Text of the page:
anim_ports_org$Scale <- as.numeric(as.character(anim_ports_org$Scale))
anim_ports_org$Animate.Time <- as.character(strptime(
    anim_ports_org$Animate.Time, format="%Y-%m-%d"
))
common_anim_ports_lbls <- head(
    agg_dst_ports$Value[order(-agg_dst_ports$Count)], n=256
)
common_anim_ports_lbls <- common_anim_ports_lbls[order(common_anim_ports_lbls)]

common_anim_ports <- turn_to_animation(
    agg_dst_ports_time[agg_dst_ports_time$Value %in% common_anim_ports_lbls,],
    "Value", "Count"
)
names(common_anim_ports) <- c("Animate.Time", "Destination.Port", "Value")
common_anim_ports$Animate.Time <- as.POSIXct(common_anim_ports$Animate.Time)
common_anim_ports_org <- heatmap_prep(
    common_anim_ports[
        common_anim_ports$Destination.Port %in% common_anim_ports_lbls,
    ], 256, 16,
    date.field="Animate.Time", merge.field="Destination.Port",
    date.ordering=TRUE, expand.values=common_anim_ports_lbls
)
names(common_anim_ports_org) <- c(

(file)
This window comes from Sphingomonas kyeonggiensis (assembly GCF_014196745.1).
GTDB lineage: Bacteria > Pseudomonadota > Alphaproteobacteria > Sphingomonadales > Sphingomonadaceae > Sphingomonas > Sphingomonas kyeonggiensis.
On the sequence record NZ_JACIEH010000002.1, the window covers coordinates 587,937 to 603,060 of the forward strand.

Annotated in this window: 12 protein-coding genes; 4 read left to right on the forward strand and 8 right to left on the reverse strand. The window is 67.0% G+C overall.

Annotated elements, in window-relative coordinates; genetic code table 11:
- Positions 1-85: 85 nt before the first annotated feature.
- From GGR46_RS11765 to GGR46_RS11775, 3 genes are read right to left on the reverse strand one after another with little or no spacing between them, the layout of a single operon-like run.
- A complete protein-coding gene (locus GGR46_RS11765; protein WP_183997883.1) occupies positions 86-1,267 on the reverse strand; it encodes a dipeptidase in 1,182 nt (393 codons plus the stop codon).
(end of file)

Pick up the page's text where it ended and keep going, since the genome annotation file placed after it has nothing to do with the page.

"Animate.Time", "Destination.Port", "Scale", "X", "Y"
)

Quick Animate Function Wrapper

graph_to_animation <- function(g, x=Inf, y=Inf){
    g <- g + geom_label(
        aes(x=x, y=y, label=Animate.Time),
        vjust="inward", hjust="inward",
        colour="#808080", fill="#FFFFFF", label.size=0
    )
    g <- g + transition_manual(Animate.Time)
    g
}

IPTables INPUT Table Packet Drops

g <- world_mapper(anim_geoip)
g <- g + labs(
    title=paste0(
        site_name, ": IPTables: INPUT Table Packet Drops GeoIP Lookup",
        collapse=""
    ),
    fill="Dropped Packets", x="", y=""
)
g <- g + scale_fill_continuous(low="#300000", high="#E00000", guide="colorbar")
g <- graph_to_animation(g)
options(
    gganimate.fps=5,
    gganimate.nframes=length(levels(as.factor(anim_geoip$Animate.Time)))
)
g